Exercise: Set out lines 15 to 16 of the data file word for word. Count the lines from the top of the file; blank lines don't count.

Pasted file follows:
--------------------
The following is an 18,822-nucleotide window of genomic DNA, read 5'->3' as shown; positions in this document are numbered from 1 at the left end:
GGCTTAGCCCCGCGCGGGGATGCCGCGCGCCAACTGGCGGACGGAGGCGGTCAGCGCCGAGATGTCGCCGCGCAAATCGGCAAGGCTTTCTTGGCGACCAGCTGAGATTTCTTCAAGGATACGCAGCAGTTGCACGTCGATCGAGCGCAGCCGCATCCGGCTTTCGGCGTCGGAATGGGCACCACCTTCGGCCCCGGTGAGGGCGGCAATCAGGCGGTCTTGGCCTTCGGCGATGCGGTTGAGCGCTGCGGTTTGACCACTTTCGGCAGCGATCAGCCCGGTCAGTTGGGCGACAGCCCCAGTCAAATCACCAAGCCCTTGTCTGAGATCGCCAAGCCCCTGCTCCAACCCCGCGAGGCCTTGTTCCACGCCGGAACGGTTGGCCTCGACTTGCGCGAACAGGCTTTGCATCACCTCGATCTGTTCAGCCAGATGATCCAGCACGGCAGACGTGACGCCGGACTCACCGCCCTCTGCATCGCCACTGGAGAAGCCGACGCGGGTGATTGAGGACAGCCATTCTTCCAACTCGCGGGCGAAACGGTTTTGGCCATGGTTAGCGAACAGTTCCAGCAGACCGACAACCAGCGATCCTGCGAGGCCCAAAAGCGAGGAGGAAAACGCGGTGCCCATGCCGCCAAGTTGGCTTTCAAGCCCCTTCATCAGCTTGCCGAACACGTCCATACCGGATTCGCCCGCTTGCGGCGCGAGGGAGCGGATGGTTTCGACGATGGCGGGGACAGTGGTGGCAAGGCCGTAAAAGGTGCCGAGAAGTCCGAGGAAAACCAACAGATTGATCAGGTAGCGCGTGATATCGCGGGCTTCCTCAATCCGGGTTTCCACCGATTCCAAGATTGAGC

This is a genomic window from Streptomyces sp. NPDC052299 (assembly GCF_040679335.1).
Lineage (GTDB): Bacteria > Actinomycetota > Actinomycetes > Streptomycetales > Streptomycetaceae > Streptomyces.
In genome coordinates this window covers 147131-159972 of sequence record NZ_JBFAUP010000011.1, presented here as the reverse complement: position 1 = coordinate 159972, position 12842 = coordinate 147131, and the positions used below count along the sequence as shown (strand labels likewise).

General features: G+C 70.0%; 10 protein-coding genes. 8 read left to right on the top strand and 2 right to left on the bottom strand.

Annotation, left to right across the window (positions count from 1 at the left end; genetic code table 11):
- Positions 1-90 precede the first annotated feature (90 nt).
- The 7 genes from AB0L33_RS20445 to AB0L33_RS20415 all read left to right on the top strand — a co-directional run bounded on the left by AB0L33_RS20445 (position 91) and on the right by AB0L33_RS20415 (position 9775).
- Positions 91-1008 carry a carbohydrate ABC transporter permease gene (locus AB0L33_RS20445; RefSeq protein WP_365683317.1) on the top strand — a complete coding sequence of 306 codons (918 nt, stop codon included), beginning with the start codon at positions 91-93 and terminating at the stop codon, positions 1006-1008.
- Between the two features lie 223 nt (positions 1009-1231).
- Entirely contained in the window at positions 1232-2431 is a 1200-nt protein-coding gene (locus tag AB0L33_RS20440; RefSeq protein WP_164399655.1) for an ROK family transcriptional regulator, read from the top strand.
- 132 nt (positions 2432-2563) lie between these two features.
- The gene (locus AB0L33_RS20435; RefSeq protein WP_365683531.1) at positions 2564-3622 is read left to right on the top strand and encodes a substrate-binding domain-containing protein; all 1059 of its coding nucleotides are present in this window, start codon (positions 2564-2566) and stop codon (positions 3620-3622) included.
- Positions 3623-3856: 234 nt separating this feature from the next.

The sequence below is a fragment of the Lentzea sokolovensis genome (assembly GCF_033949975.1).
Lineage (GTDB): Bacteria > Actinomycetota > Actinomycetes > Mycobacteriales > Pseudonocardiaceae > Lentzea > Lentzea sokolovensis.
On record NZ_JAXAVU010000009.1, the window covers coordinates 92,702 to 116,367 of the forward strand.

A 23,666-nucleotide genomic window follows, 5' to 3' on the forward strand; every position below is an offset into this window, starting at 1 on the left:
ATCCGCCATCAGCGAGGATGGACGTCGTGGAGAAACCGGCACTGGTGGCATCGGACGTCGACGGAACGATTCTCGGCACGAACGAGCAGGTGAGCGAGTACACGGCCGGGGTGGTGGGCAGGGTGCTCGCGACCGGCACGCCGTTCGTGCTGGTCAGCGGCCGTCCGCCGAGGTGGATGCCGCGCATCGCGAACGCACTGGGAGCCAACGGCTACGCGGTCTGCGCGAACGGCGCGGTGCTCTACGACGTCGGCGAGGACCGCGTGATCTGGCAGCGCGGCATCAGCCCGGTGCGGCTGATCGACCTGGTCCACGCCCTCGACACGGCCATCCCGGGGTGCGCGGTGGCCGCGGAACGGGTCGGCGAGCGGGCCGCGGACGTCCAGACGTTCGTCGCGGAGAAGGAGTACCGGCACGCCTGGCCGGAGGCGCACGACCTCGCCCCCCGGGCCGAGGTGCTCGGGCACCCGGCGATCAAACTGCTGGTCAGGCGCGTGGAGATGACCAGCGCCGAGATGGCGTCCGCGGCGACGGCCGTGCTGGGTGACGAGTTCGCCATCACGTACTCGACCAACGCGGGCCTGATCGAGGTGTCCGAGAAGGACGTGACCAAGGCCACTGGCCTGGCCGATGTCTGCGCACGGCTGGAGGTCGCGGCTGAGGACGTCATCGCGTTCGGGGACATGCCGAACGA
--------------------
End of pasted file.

- Positions 3623-3856: 234 nt separating this feature from the next.

The sequence below is a fragment of the Lentzea sokolovensis genome (assembly GCF_033949975.1).